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IT vs Eutectic Solder


#1

I do quite a bit of enameling, but mostly create pieces I set in
bezels so I don’t solder as often as I should. However, I’m creating
a series of brooches and am soldering the findings directly onto the
metal before enameling. Here’s my problem: I’m using IT solder and
having a heck of a time trying to get it to flow. The brooches are
copper and the findings are sterling silver. I’m using a mixture of
50/50 black flux and Handy flux for the surface. The piece is
throughly clean when I start. I let the flux air dry before soldering
which has produced better results. What’s happening is that the
solder is staying in pallion form and not flowing onto the surface.
If I keep the heat on the piece, it eventually gets too hot, begins
to oxidize and gets dirty. Pickeling and starting over aren’t making
this better!

I’m choosing IT solder so I can fire my piece more times without
worrying about the soldering breaking down. I’ve done this before
with success so I don’t know what I might be doing wrong this time.
Could my solder mix be too old? What do you seasoned enamelers use
for solder? I’m about to drop-kick this IT to the curb and go back
to Eutectic!

Tammy Kirks
Red Bee Designs


#2

Hi Tammy,

Firstly, is the piece hot enough? IT solder will melt at around 720c
and flow at around 810c, the melting point of sterling is around 890c
so there is not a great degree of headroom between the pallion
melting and the finding slumping into a little pool.

Secondly are the pallions clean, that is free of oxide. I do not
have a great degree of experience with copper and those that do may
have a better idea, however I have experienced similar difficulties
with fine silver where I have been a little idle with the cleanliness
of the solder pallions. The silver oxide seems to form a little
envelope which contains the melting solder and restricts or
completely inhibits the solder flow. It is easily corrected by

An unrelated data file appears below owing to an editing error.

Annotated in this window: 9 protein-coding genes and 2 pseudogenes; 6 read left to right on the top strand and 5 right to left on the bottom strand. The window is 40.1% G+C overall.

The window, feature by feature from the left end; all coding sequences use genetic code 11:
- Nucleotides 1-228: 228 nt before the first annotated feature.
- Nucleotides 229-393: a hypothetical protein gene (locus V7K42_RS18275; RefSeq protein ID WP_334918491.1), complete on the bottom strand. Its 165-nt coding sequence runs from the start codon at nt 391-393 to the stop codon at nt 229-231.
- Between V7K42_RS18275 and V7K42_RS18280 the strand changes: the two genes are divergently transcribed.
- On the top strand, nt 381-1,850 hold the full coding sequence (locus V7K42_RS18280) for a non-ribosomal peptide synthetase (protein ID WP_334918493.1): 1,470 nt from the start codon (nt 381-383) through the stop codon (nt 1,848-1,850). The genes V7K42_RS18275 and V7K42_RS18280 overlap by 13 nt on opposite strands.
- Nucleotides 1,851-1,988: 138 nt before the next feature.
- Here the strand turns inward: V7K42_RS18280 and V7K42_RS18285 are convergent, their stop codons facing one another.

abrading the IT solder to a clean metal surface. I find it easier to
undertake this prior to snipping it into the pallions.

Kind regards
Don Iorns


#3

Personally, I find eutectic solder fairly brittle for attaching
findings. I’ve had some successes, but also a number of pieces where
the finding broke off when under modest stress. I’m reluctant to use
it these days because of this.

I’m not a huge fan of IT solder, either; it’s not as brittle, but is
not great with the flow and doe snot offer the reliability under
solder that I’d prefer.

At this point I’m designing pieces so I can either use hard solder
to attach findings in places that have no contact with enamel, or
creating pieces that will be set like a stone so I can choose the
solder for the enamels that work with them, and for the structures
that work with the metal.

I’m sorry this isn’t more helpful…

Amanda
http://www.afmetalsmith.com


#4

Hi Tammy

Don has given you some good advice but I suggest that you use a
quality Hard silver solder for attaching your findings to the back of
your enamels.

I was told to use hard solder rather than enamelling IT solder by
one of the UK’s best enamellers and for me it has always worked but
you do need to take care in both the placing of the finding and
susequent firing of the enamel piece. I always work in sterling
silver but I have used copper in the past.

I start by outlining the area on the back of the piece that will be
soldered with a lead pencil or some form of stop-flow to restrict the
flow of the solder within that outline and preventing it flowing all
over the piece.

I then, using flux etc, heat the piece flowing the hard solder on
the back. When the solder has melted I place the finding in position
using a cross lock tweezer. If it does not go on straight continue to
heat the piece, and not the finding, pushing the finding into
position using a solder pick.

You will need to fire your enamels several times in order to build
up the enamel in thin coats and if you do not protect the finding
joint, the hard solder will develop black pits in its surface so a
good coat of Borax or similar high firing flux must be used at all
times to protect the surface and prevent this effect.

Other points to consider: I don’t like my findings being put under
any stress during the enamelling process so I either suspend the
enamel on a “V” shaped stilt or use a ceramic board with a cut out
for the finding allowing the finding to hang free of any pressure.